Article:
I still can’t believe what I did last night. Shark diving. Just Brian and I. No chain mail suits. No defenses. Just us and the sharks of Fakarava. It was incredible! And we still have all our limbs!

Remnants of a pastel-colored sunset faintly lit the sky as we slipped into the calm water of Fakarava’s South Pass. Usually this is a current fueled drift dive but tonight we would stay in an eddy at the beginning of the dive and wait for the hunting sharks to come to us instead of drifting on the current.

We descended to 40 feet and the various dark blues of the reef faded into black. I relied on my big video light to see what was going on around me. Luckily it can light up the whole reef! I was able to see at least 30 feet, which was comforting.

This was only my second night dive, and it was a very adventurous one. Brian and I agreed beforehand we would stay at shallow depths and simply get out anytime we felt uncomfortable. Brian had our dinghy clipped to him as we swam, so we were always attached to our rescue vessel if things got out of hand.

As soon as it grew dark the sharks began hunting. Gray Reef and White Tip sharks emerged from the darkness with a whole new personality. During the daytime these sharks drift lazily in mid-water or rest on the sea floor. Now they were aggressively darting across the sea floor in all directions, looking for things to eat.

Oh, how they loved me and my big, bright light. I loved them back. A dozen sharks followed me like I was a bubble-emitting pied piper. You have to love sharks or this would be a terrifying experience. I’ve been diving with Fakarava’s sharks at least 20 times during the day, so I felt somewhat confident they would not be a problem. Also, Brian has already done two solo night dives with them.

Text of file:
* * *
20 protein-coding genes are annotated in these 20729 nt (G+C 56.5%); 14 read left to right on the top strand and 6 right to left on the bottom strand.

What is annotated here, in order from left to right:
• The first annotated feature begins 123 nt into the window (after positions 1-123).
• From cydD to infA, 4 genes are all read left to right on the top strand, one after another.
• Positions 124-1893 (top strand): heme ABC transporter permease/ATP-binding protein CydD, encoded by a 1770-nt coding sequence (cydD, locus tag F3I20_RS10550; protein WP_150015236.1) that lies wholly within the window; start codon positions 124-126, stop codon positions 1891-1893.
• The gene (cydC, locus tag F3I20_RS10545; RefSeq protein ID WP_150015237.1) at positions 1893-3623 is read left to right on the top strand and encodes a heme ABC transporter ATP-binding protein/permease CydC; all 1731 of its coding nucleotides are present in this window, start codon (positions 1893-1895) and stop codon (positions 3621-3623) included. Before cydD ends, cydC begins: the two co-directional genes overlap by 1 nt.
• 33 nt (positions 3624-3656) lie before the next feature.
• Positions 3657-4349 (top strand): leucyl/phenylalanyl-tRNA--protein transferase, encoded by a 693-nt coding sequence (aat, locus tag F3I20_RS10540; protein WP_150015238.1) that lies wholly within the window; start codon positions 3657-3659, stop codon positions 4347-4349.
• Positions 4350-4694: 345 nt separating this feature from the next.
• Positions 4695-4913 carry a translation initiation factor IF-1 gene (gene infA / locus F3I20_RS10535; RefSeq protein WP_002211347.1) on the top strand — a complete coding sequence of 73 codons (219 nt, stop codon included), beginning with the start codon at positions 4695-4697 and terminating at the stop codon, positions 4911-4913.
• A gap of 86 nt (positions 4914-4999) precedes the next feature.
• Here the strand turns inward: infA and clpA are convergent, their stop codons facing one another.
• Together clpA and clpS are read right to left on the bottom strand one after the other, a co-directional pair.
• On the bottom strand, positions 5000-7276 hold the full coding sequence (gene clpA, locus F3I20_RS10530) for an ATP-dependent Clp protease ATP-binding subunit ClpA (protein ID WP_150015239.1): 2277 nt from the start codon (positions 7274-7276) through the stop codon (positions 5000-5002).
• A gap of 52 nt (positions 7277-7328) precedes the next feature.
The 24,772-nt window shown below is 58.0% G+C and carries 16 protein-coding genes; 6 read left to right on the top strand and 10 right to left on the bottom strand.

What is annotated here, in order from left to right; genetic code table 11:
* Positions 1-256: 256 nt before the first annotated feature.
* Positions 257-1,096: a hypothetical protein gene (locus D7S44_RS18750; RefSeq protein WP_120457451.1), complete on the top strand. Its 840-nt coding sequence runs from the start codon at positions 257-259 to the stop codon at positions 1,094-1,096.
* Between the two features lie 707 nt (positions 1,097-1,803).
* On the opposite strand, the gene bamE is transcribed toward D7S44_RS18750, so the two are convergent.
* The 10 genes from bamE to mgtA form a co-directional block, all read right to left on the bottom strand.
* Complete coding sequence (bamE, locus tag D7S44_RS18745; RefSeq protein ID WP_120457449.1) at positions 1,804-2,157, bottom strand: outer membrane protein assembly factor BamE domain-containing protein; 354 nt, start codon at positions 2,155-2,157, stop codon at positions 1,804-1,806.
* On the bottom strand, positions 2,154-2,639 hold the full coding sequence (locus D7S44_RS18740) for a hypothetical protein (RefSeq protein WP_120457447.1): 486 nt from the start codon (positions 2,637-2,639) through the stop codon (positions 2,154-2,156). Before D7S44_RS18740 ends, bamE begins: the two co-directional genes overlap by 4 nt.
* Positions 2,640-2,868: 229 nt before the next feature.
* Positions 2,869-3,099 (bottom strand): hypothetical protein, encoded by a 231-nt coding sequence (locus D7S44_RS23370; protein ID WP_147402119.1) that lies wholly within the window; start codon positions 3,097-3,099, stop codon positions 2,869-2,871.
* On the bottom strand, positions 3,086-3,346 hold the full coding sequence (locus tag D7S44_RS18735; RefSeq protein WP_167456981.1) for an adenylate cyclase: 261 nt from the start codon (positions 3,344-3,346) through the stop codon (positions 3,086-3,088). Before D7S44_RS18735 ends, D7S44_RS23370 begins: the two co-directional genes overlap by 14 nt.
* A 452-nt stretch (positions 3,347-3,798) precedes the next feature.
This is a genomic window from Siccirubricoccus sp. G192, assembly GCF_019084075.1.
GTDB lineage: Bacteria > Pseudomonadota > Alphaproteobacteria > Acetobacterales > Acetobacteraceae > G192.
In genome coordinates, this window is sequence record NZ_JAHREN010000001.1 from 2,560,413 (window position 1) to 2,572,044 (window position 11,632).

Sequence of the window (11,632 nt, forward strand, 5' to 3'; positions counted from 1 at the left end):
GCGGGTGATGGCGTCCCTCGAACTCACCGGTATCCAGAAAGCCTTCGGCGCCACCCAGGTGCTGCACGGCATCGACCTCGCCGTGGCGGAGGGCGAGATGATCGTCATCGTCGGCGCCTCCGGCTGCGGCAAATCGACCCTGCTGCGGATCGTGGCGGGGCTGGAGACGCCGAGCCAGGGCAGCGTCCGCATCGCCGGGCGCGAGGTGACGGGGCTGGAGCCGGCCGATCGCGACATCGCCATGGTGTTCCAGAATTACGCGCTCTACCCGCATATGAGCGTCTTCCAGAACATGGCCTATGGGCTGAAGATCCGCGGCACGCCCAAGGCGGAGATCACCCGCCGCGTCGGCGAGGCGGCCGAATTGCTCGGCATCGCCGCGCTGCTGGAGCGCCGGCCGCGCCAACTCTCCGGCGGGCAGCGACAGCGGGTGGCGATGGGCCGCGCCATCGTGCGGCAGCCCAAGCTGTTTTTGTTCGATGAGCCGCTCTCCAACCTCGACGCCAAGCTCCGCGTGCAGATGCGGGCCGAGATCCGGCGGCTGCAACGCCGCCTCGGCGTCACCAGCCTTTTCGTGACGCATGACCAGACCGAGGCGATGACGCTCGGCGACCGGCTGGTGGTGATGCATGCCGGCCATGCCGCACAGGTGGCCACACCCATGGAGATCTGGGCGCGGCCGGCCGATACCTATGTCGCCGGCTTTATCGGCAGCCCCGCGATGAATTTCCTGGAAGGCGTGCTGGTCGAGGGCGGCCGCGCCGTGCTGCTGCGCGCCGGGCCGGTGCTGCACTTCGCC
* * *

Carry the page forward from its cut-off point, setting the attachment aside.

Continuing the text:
I swam around with my sharky entourage. The sharks would swim away to chase fish, but soon returned to my bright pool of light. Sharks can see in the dark, but they seemed to enjoy the starling effect the light had on the skittish fishes trying to take shelter in the coral reef. And they needed all the help they could get. They were not very successful hunters. We observed many failed attempts at catching fish and never saw a shark eat anything during our dive.

The hunting sharks were fast, furious and curious. But they showed us complete respect and did not treat us like prey. They never even touched us. We stayed with them for over 30 minutes, then ascended to our waiting dinghy. We had three sources of light to get back to Magic, and the weather was calm. We made our way back, splashing through small waves. What an exciting and unforgettable dive!


Lisa Hackett

About the Author

Hi, I’m Lisa. I’m a tall, blonde superhero and I live in a van. I do it all. I rappel big waterfalls, drive from Idaho to Alaska solo, live and work in a van in the wilderness and dodge encounters with wolves and bears. Seriously. More

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About the Author

Hi, I’m Lisa. I’m a tall, blonde superhero and I live in a van and on a sailboat with my superhero husband, Brian. I do it all. I rappel big waterfalls, scuba dive with sharks, dodge encounters with bears and wolves, and work remotely as a full time computer programmer.
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About the Van

Hi, I’m Vanifest. I’m a big, 4x4, off-the-grid van complete with solar panel for power. I'm a 2000 Dodge Ram Van and Lisa has had me since 2009. Read more about me here.


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